In 2002 President George W. Bush, who had co-opted the CDFs Leave No Child Behind slogan during his 2000 presidential campaign, unveiled his budget proposal. Edelman, along with Senators Ted Kennedy and Christopher Dodd spoke out against the presidents proposed cuts to the Head Start program. The plan would leave millions of children behind without safe, affordable, quality child care when parents work, Edelman wrote in the New Catholic Reporter. The presidents proposal also included a $1.6 billion tax cut, of which Edelman was also critical. We want every child to reach their full potential, Edelman was quoted as saying in U.S. Newswire, but having poor children subsidize tax cuts for the wealthy is unacceptable.

Edelman published Im Your Child, God: Prayers for Children and Teenagers in 2002. The book, Edelman noted in the preface, according to Black Issues Book Review, was intended for those who need stronger inner anchors and spiritual grounding as they face a world that is too materialistic, too violent, too busy, too noisy, too secular. Black Issues Book Review noted that the book answers many of the serious questions that young people face in trying to understand religious faith.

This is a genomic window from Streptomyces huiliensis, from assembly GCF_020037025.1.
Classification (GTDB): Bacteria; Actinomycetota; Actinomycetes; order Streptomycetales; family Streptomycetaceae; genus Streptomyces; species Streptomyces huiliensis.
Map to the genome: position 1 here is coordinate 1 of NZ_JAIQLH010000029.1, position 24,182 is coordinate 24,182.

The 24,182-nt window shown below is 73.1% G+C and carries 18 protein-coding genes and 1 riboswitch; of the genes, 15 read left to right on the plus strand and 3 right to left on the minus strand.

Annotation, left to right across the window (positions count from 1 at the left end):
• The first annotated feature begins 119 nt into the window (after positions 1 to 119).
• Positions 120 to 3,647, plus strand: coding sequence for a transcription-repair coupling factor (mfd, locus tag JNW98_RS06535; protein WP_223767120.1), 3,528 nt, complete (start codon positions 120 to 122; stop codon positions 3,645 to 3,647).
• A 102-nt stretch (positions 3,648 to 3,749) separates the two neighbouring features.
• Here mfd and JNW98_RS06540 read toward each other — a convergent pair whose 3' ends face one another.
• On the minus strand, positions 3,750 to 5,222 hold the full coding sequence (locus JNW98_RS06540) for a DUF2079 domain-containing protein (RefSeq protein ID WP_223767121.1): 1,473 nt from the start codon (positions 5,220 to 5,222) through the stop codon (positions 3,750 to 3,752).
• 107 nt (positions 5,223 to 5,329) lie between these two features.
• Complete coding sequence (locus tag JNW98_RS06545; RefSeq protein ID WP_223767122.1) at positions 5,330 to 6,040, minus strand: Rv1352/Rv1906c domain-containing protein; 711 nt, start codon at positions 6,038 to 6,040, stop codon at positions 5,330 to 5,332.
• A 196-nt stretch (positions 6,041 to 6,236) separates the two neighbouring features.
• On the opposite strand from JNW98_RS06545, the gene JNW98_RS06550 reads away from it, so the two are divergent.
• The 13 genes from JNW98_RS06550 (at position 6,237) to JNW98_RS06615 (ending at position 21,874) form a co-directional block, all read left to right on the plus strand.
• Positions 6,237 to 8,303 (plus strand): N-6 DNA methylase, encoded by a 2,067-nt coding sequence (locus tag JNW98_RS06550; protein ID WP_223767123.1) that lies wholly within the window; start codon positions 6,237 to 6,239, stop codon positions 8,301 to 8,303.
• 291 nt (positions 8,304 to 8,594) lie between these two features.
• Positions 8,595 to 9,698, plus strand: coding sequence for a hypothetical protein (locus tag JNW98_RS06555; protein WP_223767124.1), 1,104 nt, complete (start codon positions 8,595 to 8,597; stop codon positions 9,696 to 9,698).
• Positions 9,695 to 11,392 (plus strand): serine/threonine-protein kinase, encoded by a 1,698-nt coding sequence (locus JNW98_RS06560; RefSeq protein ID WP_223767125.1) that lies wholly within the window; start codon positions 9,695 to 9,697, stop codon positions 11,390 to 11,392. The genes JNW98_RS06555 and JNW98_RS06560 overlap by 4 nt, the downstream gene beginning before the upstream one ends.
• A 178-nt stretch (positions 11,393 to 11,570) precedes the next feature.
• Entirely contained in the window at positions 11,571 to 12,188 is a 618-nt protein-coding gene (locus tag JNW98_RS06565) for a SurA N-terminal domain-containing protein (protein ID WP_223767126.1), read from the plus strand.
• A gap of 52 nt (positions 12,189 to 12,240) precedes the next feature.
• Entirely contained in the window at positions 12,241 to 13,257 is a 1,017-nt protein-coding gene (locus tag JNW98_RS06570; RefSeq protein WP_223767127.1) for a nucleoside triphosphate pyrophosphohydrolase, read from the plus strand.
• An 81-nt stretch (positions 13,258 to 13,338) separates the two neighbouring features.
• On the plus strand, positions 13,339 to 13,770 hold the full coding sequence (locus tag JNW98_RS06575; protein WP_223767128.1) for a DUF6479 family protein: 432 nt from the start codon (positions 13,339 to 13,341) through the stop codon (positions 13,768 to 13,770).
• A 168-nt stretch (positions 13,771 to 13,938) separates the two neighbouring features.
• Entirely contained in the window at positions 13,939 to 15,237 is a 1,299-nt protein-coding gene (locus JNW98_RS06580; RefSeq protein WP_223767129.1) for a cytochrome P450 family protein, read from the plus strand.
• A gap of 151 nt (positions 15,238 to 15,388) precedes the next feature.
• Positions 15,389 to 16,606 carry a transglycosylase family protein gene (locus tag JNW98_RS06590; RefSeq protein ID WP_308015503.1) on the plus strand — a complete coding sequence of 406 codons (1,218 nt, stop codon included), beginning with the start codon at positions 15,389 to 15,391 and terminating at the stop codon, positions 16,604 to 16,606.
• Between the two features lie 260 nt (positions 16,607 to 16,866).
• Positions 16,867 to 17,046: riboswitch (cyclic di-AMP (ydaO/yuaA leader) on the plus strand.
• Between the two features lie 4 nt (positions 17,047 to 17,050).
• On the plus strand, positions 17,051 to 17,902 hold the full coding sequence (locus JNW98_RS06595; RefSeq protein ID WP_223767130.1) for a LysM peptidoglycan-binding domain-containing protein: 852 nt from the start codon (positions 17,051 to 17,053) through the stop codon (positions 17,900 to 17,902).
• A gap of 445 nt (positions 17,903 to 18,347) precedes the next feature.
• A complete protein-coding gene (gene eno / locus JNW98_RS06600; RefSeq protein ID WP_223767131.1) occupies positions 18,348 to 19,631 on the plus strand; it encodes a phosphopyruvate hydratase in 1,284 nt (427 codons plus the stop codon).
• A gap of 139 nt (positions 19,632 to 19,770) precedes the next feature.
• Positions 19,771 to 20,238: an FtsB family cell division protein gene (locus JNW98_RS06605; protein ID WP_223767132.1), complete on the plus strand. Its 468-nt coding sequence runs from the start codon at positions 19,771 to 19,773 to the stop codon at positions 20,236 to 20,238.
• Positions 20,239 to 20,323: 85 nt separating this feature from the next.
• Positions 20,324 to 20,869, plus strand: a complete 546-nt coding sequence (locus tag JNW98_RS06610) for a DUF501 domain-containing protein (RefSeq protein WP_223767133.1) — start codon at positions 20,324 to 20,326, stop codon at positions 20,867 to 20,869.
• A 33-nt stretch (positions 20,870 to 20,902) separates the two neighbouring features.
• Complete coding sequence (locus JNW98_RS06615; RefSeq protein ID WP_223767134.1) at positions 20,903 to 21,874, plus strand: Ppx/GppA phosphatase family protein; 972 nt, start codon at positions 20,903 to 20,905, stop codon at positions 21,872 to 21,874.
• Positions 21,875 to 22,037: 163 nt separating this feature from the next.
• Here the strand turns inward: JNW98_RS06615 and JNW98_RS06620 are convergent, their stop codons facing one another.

Selected writings

Families in Peril: An Agenda for Social Change, Harvard University Press, 1987.

The Measure of Our Success: A Letter to My Children and Yours, Beacon, 1992.

Guide My Feet: Prayers and Meditations on Loving and Working for Children, Beacon Press, 1995.

Lanterns: a Memoir of Mentors, Beacon Press, 1999.

Im Your Child, God: Prayers for Children and Teenagers, Hyperion Books For Children, 2002.

Sources

Books

Whos Who Among African Americans, 16th edition, Gale, 2003.

Periodicals

Black Enterprise, May 1992, p. 67.

Black Issues Book Review, January-February 2003, p. 71.

Black Issues in Higher Education, May 10, 2001, p. 8.

Christian Century, July 15, 1998, p. 682.

Christianity Today, March 17, 1989, p. 35.

Christian Science Monitor, November 5, 1987, p. 27; May 30, 1989, p. 19.